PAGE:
These are sewing tricks you can’t learn anywhere, but within the performance industry and precisely why I’m writing a book on costume rigging, because none exist that I can find!  Today I will share some inside secrets to costume rigging with the tricks I did on Miley’s costumes.

I started out the day hand sewing a pair of black spandex gloves into the fancy black lame and rhinestone cuffs trimmed with black and white fluffy tails. This way Miley could slide her hands right in, vs putting on the gloves, then cuffs, saving time and keeping any parts from getting lost. (I got to slide my hand into Miley’s existing gloves, they gave me as a sample… sadly it did not improve my ability to sing 😦 but I did feel the urge to stick my tongue out! =P)
On this particular costume I also had to make a little square black spandex bag for her wireless microphone transmitter with a Velcro tab and sew it to the back of her black stretch lame and rhinestone chaps, also trimmed in black and white fur. Next I altered her black crystal stoned triangle bikini style top, so that the neck halter strap matched her other top in length and so that it was one continuous strap vs tying behind her neck and becoming a nip slip hazard! This way all she had to do was slip it over her head and hook it in the back with some heavy duty flat hooks. My friend Geoff called me from Cali while I was in the middle of this project and when he asked me what I was doing, he was quite surprised with the answer! I later sent him this pic…

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The next project was to cut the rubbery tops off of a pair of thigh highs… you know, the part that makes them stick to your leg without having to wear a guarder belt? Then I hand stitched the rubbery part to the back inside bottom of Miley’s black mesh bodysuit with the red V design down the middle. This was to prevent an on stage wedgie from happening!

The next project was simple, I needed to Zig Zag stitch the ties to two bathrobes in the center back to keep them from getting lost and making them easier to put on and tie around the waist as the ties keeps slipping out of the side loops.

Next I was handed the Furry Pink Gorilla costume. All that needed was a dart at the neck opening to make it fit better.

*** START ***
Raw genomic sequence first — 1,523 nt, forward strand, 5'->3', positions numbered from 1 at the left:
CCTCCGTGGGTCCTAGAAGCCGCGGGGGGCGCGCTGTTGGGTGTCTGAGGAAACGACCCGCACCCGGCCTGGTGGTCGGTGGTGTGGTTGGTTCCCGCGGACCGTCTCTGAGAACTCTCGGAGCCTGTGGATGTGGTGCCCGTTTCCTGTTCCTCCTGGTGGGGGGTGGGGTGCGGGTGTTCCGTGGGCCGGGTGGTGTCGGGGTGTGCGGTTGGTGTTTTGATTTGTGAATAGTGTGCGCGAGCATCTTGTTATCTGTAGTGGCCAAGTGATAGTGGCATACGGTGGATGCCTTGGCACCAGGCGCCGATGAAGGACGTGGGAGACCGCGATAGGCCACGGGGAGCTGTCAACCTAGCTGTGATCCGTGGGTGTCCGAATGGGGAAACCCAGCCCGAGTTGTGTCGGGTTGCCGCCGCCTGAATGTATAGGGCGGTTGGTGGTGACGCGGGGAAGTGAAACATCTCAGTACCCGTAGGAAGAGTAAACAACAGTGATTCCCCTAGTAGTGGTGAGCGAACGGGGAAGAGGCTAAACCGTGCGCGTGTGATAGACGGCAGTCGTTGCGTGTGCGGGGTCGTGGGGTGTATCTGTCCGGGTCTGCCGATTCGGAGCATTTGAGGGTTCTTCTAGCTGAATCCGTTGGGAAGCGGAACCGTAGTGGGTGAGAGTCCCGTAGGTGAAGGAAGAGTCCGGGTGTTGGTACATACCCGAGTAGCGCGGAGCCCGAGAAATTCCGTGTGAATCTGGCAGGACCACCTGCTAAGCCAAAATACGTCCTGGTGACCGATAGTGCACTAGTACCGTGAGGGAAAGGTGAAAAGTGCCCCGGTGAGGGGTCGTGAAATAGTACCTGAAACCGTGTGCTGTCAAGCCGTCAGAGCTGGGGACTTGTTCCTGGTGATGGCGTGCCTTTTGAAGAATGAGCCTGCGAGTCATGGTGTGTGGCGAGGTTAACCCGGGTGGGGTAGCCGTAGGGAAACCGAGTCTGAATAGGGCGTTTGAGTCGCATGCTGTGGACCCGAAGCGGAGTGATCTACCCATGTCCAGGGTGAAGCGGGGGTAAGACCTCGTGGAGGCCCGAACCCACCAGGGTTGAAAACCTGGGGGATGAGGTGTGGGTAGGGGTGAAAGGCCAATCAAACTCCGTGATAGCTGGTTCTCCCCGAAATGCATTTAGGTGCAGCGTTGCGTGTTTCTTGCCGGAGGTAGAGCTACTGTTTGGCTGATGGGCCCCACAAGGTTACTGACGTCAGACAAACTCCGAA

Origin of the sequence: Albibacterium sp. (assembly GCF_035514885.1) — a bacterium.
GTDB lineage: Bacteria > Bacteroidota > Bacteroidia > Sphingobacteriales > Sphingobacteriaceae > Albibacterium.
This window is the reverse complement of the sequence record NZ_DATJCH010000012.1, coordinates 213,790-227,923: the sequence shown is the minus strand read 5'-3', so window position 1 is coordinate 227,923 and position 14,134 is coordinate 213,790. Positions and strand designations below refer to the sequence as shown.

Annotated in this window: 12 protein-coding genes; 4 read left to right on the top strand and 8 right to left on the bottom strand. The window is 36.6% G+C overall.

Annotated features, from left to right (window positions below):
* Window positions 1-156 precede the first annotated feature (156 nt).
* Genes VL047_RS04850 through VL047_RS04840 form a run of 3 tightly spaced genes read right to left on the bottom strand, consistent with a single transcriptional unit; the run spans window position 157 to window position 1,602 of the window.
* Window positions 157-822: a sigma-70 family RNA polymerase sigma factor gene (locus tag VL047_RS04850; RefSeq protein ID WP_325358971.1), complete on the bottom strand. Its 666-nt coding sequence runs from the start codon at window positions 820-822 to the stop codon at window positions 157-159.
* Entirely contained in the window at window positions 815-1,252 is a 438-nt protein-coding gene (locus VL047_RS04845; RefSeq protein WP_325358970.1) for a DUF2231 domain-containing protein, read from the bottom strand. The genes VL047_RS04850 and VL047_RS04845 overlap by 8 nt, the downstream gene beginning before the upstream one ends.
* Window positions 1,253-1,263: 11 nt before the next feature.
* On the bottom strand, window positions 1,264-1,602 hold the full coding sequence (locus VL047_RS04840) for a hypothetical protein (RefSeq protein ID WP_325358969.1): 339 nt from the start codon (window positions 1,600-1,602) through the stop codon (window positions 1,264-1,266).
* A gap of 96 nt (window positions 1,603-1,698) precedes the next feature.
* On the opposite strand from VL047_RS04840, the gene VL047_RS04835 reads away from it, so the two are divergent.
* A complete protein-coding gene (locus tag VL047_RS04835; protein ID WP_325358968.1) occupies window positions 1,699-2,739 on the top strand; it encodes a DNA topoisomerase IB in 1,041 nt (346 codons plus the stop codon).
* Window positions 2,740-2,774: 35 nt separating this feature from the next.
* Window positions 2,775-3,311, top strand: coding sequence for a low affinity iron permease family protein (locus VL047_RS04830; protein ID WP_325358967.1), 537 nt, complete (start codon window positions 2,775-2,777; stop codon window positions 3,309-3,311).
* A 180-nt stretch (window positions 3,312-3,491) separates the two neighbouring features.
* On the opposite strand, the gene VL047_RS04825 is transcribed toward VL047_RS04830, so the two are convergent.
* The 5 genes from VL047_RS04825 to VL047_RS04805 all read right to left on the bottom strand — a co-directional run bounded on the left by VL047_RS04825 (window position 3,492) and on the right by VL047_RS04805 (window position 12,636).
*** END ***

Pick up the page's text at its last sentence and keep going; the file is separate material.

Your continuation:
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Done. Next!

Many times I am asked to fix personal clothing items for performers and crew. This time, I replaced two bottoms on a pair of funky black dancer pants and miraculously repaired some giant gaping rips several inches long, in one of the male dancers black and blue flannel shirts. This was a bit of a joke backstage as everyone in wardrobe was teasing him and telling him to “give it up” and throw the raggedy ass shirt in the trash! He insisted it was his favorite shirt and begged them to try to fix it. I have seen this problem before and was able to Zig Zag stitch the dangling threads together and make a patch out of thread by repeatedly treading over the same torn area until it became resurrected. He was so thrilled with the repairs, he did a happy dance and laughingly cursed the wardrobe crew for saying it couldn’t be done! He then skipped off into the sunset with his favorite shirt in hand.

The next project was a bit interesting… The female dancers wore panty hose under their high cut bikini style bottoms. To prevent the cotton crotch of the panty hose from showing, it had to be folded down the center from front to back and stitched closed. I did about 25 pairs of these with my good friend Candas doing all the pinning. I can’t  imagine these being worn more than one or two shows in a row.

My last project was making another wireless microphone rig which consisted of making the wireless bag out of nude spandex and attaching it to a nude colored elastic with clear bra straps.

At this point, I had run out of time and everyone from wardrobe was out working the show, which I could hear in the background. I packed up my sewing machine and poked my head out into the arena to catch Miley on stage. She was wearing her bedazzled weed body suit and her little gold car had just left the stage and was being driven to its road case in the backstage area.

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My girls had dropped my mom off backstage, where she was waiting to spend a few days with me. I snuck her up the side VOM, so she could get a glimpse of Miley onstage, introduced her to my boss and a few friends, then we left the venue and headed for my house.

Gina Vincenza Van Epps aka Psycho Seamstress
A List Wardrobe Seamstress,
Stage Wear, Costume & Couture Design & Fabrication
Gina@PsychoSeamstress.com